Poems by Strider "Arkansas" Benston

Ode to Jimmy Lee
May Your Hands Always be Busy


I did not know you, Jimmy Lee,
  But I came to watch you lowered to the Earth in highest homage
    As though a king, or chief, or priest of Sacred Truth.

I was a one of four thousand sad, and scared, and seething Souls
Who trekked the miles from Marion in pouring rain
  that holy Alabama Sunday so long ago,
    Washing away our tears;
replacing even our fears and ANGER
With a DETERMINATION NO TIDE of reaction or TERROR could stem.

Perhaps it was not my own blood upon the jacket I wore thereafter
  But Yours, Sheyanne's, Martin's,
    That of Annie Lee, & Brother Reeb, and young Saint Jonathan of Daniel.

We mixed blood by day, and laughter by night
  and tears before the dawn.

The Shack rocked and rang with the footsteps of our dancing
  {Song medley interlude with "Shotgun," "When a Man Loves a Woman," "Change Gonna Come."}
the Shack rocked and rang with the footsteps of our dancing.   The silent streets echoed with the pounding of our Hearts.
Love came easily — as did conflict — And rode away with the next carload to Atlanta
  Perhaps never to return that terrible and wondrous winter before the Dawn

I know not how many years I grew that month before the Spring
  But, fleeting decades since scarce have left so true a mark upon my Soul.

From afar they do NOT remember Your Name — 
  Those who came to carry on the Torch you passed into their hands;
As they do remember Daisy, and Medgar, and Andy, and Mickey, and Jim.
  But We who stood by Your side
    And heard your final verdict pronounced:
      "DIED of massive internal infection."
  We, we who stood the Cause we know.
And when we met the horses on The BRIDGE,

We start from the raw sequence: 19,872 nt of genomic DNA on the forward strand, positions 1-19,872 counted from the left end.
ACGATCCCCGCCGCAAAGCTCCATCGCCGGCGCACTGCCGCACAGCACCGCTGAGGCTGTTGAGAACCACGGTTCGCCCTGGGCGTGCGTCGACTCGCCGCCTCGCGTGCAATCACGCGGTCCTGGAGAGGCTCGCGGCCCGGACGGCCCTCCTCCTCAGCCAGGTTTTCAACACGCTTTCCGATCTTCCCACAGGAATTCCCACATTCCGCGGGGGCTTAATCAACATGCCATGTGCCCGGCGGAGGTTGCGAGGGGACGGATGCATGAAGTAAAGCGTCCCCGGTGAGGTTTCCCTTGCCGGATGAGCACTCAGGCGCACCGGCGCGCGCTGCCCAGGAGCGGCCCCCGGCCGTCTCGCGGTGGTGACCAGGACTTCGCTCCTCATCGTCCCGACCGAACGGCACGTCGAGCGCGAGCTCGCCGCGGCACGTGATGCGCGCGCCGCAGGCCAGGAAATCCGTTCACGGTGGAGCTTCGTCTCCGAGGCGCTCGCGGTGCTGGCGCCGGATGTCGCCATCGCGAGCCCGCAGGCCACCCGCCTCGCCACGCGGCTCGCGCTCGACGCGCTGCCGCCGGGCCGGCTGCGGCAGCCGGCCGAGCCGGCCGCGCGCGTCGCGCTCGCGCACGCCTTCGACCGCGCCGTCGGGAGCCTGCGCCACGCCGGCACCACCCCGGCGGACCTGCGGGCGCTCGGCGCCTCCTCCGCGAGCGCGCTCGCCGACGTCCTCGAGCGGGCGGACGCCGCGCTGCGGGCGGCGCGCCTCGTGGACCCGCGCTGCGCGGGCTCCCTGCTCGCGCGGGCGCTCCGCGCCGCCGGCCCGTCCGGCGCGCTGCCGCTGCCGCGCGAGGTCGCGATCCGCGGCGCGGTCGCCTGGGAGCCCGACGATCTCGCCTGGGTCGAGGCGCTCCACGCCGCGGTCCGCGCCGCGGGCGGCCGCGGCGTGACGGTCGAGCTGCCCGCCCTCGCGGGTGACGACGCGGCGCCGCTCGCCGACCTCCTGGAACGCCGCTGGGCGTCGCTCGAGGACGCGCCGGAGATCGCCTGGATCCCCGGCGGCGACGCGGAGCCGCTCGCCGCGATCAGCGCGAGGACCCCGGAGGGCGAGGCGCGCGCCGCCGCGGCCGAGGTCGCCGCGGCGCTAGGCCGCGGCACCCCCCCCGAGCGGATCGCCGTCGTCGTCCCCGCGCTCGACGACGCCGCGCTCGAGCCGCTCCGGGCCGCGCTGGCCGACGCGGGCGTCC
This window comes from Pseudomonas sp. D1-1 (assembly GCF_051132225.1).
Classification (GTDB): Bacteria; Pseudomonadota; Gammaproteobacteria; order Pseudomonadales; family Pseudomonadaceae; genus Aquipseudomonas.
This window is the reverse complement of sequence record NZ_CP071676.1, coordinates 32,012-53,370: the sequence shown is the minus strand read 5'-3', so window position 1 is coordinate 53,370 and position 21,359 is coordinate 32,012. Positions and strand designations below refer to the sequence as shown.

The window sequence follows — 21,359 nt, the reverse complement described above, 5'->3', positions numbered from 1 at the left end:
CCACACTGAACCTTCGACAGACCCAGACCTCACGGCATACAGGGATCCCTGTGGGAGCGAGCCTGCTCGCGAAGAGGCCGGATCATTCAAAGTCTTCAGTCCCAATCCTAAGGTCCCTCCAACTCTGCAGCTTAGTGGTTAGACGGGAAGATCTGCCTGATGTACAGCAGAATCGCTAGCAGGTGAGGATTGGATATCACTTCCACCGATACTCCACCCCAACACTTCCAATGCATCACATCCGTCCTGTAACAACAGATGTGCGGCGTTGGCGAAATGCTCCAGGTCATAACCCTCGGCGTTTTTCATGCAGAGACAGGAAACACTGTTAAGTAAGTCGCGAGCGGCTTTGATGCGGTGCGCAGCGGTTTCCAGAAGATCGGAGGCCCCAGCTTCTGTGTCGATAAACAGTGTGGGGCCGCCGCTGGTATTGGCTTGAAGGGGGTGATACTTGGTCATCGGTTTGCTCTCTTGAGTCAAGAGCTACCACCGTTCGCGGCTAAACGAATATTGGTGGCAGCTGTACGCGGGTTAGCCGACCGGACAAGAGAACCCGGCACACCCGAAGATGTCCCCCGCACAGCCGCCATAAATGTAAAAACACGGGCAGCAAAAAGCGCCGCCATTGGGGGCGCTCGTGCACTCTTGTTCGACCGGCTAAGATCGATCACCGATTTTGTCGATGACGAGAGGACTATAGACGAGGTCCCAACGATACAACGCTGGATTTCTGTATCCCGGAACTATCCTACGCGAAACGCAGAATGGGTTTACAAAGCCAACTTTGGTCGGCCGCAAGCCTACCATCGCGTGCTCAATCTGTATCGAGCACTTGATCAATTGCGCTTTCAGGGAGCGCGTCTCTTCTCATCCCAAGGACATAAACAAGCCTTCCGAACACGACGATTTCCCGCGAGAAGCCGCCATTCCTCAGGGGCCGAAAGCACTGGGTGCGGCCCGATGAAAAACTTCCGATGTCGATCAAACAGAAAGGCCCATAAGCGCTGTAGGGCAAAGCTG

The gas, the clubs, the whips, the angry shouts and flaming eyes of HATRED
    YES!  We Knew!

From THAT Moment we were CERTAIN that Our Cause "should not have died in vain,"
  That we WOULD MARCH ON, to Montgomery,
    Affront the eyes of All the World
  And seal one mighty victory FOREVER
    Along the never-ending trial-trail for FREEDOM

The Struggle the Task  the Prayer   the Song of Human DIGNITY.

  AND You, dear Jimmy Lee Jackson, age 26, of Marion, Alabama,
Footnote of history,
As You rose to protect your grandfather from the vicious clubs of hatred that February night,
  and thereby gave YOUR LIFE,
YOU helped to lead us on.
  And WE We who stood by Your side
    We R E M E M E B E R


Copyright © Jim Benston, 1965, all rights reserverd.

[I wish to give the background for my poem dedicated to the Civil Rights martyrs, centered in the person of Jimmy Lee Jackson of Marion, Alabama, who was shot by Alabama State Troopers on February 18, 1965. He died a week later in Selma.

I first delivered the poem in a little church in Trickim, Lowndes County, in 1995.

I gave about a one minute introduction so that people would understand the relevance and a bit of the scene and the significance of Jimmy's murder, for it was his death which motivated us to organize the March on Montgomery. I was a participant in all those meetings, and served medical duty all night in Burwell Infirmary in Selma the night of the shooting, treating the wounded from the assault on Mt. Zion Methodist Church in Marion.

We met all day on the 19th and decided to hold a march that night in Selma. When we came down the steps of Brown Chapel, we were met by Sheriff Clark's "Water Posse" on horseback and in pickup trucks just behind Chief Wilson Bakers Selma Police.

Had we not retreated into the church that night there would have been a massacre, possibly setting off a race war in America. The situation was THAT tense.]




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